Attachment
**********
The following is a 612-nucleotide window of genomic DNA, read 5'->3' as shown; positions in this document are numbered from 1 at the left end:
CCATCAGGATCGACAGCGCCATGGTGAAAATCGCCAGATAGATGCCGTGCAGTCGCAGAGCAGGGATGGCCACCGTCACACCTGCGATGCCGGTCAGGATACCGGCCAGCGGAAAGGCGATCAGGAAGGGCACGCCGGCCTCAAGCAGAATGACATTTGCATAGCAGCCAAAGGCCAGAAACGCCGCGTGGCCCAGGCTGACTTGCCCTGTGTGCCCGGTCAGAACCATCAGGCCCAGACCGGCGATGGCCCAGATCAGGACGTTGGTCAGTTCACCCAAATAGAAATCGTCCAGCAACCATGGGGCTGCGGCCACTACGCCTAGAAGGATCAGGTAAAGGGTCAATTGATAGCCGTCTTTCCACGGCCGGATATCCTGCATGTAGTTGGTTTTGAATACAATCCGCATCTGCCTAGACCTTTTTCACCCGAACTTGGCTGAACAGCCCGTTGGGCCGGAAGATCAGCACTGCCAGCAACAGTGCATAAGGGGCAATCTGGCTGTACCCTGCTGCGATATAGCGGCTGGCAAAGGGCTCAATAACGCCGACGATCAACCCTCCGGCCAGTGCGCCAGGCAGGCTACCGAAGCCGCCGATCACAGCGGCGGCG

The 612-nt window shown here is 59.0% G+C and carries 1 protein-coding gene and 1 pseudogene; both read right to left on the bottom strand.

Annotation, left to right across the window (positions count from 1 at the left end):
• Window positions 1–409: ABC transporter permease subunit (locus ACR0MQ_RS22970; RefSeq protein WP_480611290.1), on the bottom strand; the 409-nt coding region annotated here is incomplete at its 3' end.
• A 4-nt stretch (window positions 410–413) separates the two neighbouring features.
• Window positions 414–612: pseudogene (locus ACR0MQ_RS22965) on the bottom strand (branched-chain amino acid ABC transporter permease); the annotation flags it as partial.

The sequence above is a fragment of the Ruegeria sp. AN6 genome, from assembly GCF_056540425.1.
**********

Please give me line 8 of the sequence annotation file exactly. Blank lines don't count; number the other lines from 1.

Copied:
The sequence above is a fragment of the Ruegeria sp. AN6 genome, from assembly GCF_056540425.1.